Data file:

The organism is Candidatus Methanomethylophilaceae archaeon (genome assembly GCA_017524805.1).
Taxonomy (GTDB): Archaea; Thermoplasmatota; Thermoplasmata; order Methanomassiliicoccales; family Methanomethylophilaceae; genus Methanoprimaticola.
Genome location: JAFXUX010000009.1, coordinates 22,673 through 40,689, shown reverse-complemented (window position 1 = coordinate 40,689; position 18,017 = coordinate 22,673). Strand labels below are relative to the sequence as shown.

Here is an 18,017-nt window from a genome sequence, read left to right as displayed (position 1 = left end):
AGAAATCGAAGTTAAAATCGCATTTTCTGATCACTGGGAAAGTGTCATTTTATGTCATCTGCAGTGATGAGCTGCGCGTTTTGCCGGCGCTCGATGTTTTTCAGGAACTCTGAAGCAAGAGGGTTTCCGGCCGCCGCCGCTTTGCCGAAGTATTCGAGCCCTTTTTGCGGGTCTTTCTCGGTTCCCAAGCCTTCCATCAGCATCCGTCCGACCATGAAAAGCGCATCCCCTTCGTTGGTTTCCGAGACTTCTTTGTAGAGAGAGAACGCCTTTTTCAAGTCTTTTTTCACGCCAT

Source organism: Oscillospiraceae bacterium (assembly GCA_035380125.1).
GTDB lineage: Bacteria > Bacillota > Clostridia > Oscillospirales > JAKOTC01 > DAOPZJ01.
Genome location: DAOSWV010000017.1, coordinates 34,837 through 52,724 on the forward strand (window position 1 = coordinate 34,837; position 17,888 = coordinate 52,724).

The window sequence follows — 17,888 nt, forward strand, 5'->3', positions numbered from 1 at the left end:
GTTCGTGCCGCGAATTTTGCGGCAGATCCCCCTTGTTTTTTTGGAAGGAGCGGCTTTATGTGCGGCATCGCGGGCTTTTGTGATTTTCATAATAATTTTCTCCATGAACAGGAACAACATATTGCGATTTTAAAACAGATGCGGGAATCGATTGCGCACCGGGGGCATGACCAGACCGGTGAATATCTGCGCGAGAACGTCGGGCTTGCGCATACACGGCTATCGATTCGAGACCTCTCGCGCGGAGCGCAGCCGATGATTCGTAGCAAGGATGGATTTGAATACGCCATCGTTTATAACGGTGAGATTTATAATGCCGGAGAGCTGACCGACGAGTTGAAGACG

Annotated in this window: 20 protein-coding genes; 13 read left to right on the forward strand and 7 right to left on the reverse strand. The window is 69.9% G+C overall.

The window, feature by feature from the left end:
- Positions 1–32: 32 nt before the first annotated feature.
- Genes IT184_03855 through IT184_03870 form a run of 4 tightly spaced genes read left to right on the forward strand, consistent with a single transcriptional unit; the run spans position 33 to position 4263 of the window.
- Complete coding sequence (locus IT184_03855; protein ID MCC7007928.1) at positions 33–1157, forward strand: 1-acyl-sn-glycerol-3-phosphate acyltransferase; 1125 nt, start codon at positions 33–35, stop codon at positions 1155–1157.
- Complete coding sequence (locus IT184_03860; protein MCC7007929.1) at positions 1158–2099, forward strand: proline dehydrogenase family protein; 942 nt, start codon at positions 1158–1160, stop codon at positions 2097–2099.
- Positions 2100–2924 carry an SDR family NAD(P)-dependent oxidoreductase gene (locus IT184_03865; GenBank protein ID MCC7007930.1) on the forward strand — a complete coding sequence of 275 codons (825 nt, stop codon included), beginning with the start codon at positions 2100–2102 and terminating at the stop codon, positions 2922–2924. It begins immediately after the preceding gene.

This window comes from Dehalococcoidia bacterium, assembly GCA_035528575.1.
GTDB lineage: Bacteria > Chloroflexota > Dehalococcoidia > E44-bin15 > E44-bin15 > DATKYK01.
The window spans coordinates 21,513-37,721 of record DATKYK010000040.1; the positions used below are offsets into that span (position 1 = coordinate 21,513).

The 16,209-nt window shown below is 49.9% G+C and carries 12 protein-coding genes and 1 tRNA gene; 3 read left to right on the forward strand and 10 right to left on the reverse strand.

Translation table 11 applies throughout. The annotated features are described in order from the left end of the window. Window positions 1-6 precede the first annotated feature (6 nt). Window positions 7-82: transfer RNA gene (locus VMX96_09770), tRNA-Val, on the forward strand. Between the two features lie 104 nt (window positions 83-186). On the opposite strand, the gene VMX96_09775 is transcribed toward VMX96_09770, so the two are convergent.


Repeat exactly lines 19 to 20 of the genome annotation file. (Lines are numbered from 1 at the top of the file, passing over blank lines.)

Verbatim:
GTDB lineage: Bacteria > Chloroflexota > Dehalococcoidia > E44-bin15 > E44-bin15 > DATKYK01.
The window spans coordinates 21,513-37,721 of record DATKYK010000040.1; the positions used below are offsets into that span (position 1 = coordinate 21,513).